A multistage cascade impactor divides a sample into a series of sized fractions on the basis of particle inertia. These fractions are then analyzed individually, usually to obtain a value for the mass median aerodynamic diameter (MMAD) of API alone (5). High-performance liquid chromatography (HPLC) is the most frequently applied chemical identification technique used to calculate API mass during this analysis; however, the sample-preparation approach used to perform this action means that specific information relating to particle size and shape is lost.

Issues that can be addressed via visual differentiation of the dose, as seen in many examples of foreign-particle detection, are still widely tackled using conventional microscopy methods. As with cascade impaction, microscopy techniques also share the same drawbacks as manual analysis; they are manually intensive and potentially inaccurate because of operator variability. In addition, microscopy techniques rely on manual interrogation of the sample and can be subjective, which compromises data quality. Finally, microscopy also cannot provide useful information where particles are morphologically indistinguishable.

Integrating automated imaging with spectroscopic methods

Automated imaging has evolved into a reliable and relatively quick method for size and shape analysis, prompting significant interest from the pharmaceutical industry for use in applications that have conventionally been approached using microscopy. With effective dispersion units and standard operating procedures, modern imaging systems can provide relevant size and shape data for both wet and dry samples. Images of thousands of individual particles can be rapidly captured to produce number-based distributions of both size and shape descriptors. By applying sophisticated classification, based on size and shape, these systems can:

  • Detect and quantify foreign particulate matter present in a dose

  • Measure API particle size for CMC product-release testing

  • Investigate the degree of agglomeration in a dispersion

  • Validate a laser diffraction particle sizing method

  • Compare the particle size of the emitted dose for bioequivalence testing.

As with microscopy techniques, however, automated imaging can only differentiate morphologically dissimilar particles. Developments made to combine imaging with spectroscopic analysis overcome this issue.

Spectroscopy techniques have broad relevance for organic compounds routinely handled in the pharmaceutical industry. Raman spectroscopy, for example, provides comprehensive pharmaceutical entity identification and is a familiar tool for compositional analysis. More sophisticated imaging systems combine Raman spectroscopy capabilities with imaging technology to exploit the synergistic potential of the two techniques, enabling in-depth characterization of pharmaceutical products based on integrated size, shape, and chemical entity measurement. Such systems complement and extend analytical options for OINDPs because they allow for more detailed investigation of the size-fractionated samples than is afforded by HPLC. By probing the collected samples particle by particle, it is possible to determine the particle size distribution of API on each impactor plate, or the state of dispersion of API. Such information is lost within any analysis that requires dissolution. Importantly for the detailed scoping of OINDP performance in line with regulatory requirements, these new systems can boost the speed, accuracy, and robustness of key analyses, as the following study demonstrates.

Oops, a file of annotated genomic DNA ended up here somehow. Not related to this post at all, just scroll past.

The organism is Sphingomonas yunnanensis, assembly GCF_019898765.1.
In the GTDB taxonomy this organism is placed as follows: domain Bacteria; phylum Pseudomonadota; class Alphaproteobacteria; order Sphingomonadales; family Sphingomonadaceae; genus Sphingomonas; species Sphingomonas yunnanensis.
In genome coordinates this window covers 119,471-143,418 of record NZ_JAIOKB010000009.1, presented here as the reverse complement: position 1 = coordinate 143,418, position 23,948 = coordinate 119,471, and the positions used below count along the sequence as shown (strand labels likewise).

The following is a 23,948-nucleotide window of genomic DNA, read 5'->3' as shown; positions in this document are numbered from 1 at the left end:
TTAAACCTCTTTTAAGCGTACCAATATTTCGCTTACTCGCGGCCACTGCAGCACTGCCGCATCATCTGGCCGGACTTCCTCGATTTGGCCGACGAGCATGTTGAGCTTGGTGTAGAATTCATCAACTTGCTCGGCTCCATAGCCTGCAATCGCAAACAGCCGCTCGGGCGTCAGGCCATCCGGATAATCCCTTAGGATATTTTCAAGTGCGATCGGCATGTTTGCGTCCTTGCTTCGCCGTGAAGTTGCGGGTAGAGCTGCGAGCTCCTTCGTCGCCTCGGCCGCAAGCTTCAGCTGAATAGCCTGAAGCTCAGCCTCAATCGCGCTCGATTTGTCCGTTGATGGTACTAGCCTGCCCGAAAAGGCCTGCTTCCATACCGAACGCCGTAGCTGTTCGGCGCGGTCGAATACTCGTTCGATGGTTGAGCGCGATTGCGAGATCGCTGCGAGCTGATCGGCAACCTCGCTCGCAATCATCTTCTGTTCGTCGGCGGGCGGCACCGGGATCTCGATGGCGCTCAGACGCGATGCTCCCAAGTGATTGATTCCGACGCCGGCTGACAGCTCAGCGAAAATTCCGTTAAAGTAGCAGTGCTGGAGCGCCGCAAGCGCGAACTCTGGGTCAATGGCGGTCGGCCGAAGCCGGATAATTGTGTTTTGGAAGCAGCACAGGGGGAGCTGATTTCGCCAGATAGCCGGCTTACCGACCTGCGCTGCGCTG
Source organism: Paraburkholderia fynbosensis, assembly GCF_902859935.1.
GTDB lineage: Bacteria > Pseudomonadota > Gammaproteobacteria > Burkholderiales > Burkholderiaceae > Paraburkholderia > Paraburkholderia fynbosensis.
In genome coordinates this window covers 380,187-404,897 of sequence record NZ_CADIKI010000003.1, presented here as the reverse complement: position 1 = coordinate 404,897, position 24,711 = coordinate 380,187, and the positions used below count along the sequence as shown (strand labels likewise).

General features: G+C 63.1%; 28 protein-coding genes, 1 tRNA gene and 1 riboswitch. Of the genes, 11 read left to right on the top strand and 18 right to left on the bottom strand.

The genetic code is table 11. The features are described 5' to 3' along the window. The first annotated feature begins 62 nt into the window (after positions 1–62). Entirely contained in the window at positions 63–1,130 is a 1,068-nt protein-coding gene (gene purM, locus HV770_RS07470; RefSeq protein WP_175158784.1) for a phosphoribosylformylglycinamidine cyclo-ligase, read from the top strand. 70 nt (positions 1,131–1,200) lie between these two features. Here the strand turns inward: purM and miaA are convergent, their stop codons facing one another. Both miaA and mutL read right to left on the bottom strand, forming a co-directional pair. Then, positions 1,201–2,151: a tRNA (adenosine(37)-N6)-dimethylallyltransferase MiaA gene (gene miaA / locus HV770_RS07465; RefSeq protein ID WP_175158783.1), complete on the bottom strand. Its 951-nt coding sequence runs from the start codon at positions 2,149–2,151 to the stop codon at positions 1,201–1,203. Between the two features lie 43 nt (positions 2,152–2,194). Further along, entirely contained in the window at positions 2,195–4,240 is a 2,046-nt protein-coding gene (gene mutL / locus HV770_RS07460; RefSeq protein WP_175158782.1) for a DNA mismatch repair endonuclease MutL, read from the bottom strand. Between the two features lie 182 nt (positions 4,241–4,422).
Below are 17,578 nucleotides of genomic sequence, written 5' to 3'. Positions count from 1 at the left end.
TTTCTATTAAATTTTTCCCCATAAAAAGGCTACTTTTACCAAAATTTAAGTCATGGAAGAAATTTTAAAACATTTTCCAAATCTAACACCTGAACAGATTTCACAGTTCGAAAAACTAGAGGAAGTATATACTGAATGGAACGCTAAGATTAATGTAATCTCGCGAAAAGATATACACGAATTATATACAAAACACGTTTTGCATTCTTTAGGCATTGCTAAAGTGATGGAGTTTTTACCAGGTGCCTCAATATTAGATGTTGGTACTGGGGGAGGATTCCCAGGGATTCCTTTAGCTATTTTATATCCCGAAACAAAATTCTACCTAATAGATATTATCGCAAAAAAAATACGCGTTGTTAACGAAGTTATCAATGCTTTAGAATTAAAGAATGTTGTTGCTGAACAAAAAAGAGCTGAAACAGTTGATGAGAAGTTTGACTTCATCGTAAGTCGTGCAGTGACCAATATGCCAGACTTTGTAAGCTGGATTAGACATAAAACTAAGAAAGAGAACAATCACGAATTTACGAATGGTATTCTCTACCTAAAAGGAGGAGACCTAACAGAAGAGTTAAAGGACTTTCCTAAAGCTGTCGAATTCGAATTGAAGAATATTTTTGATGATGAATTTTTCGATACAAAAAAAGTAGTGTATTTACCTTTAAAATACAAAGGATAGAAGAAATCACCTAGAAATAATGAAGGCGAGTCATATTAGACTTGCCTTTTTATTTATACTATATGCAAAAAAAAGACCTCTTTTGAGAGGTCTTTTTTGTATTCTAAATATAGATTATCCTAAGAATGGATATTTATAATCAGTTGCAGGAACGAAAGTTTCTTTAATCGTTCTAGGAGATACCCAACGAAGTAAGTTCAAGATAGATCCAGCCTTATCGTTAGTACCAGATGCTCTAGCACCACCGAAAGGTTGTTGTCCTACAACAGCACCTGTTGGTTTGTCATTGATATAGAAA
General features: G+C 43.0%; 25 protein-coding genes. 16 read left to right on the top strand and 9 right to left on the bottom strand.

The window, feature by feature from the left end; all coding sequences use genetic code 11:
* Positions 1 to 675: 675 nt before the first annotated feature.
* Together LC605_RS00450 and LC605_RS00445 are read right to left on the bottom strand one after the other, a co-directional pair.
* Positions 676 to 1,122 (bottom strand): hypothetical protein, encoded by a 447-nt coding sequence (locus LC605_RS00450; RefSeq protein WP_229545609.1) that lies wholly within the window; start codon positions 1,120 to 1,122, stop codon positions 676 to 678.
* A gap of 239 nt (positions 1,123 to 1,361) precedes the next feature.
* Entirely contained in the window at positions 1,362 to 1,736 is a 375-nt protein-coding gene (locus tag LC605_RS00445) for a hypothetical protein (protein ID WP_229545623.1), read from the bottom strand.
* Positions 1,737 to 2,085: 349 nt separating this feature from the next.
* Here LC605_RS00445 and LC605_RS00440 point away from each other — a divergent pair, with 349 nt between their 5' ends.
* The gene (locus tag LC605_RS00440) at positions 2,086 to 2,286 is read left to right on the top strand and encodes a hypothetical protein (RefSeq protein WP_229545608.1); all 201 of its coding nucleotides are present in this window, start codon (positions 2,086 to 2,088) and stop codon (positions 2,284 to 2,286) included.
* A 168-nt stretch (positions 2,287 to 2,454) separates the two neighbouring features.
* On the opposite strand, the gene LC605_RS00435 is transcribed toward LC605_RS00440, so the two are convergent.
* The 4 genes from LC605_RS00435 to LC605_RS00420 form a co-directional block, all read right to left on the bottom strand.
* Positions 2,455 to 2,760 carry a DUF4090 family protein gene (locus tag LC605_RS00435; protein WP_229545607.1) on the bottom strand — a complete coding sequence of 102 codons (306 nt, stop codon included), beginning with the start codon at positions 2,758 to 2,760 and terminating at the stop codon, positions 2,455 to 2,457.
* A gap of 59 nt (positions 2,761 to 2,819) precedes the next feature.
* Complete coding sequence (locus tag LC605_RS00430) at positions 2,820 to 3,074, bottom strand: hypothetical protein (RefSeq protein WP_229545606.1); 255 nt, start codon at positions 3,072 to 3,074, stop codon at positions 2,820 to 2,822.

Case study: Using integrated size, shape, and chemical identity analysis to characterize DPIs

In an experimental study, the size and shape of particles in a commercially available DPI were measured using an automated imaging system with integrated Raman spectroscopy (Morphologi G3–ID, Malvern Instruments) probe to obtain information about the two APIs present in the formulation. During measurement, samples were automatically dispersed on to a metal-coated microscope slide, and size and shape data were then collected by standard operating procedures. From these data alone, it was impossible to identify the two different APIs because of their morphological similarity, so Raman spectral analysis was applied to chemically differentiate the components and to determine the particle size distribution of each API individually.

For OINDPs, it is the sub-ten micron fraction that is typically of most interest because it is particles in this size range (more narrowly the sub-five micron fraction) that will tend to deposit in the lung. Raman spectral analysis targeted only particles in the 1–10 µm size range, which was defined through the application of an appropriate size classification.

Figure 1: A scattergram plot of the correlations scores (lower diagram), developed by referencing against the library spectra (upper diagram), enables the identification of particles as either API 1 or API 2.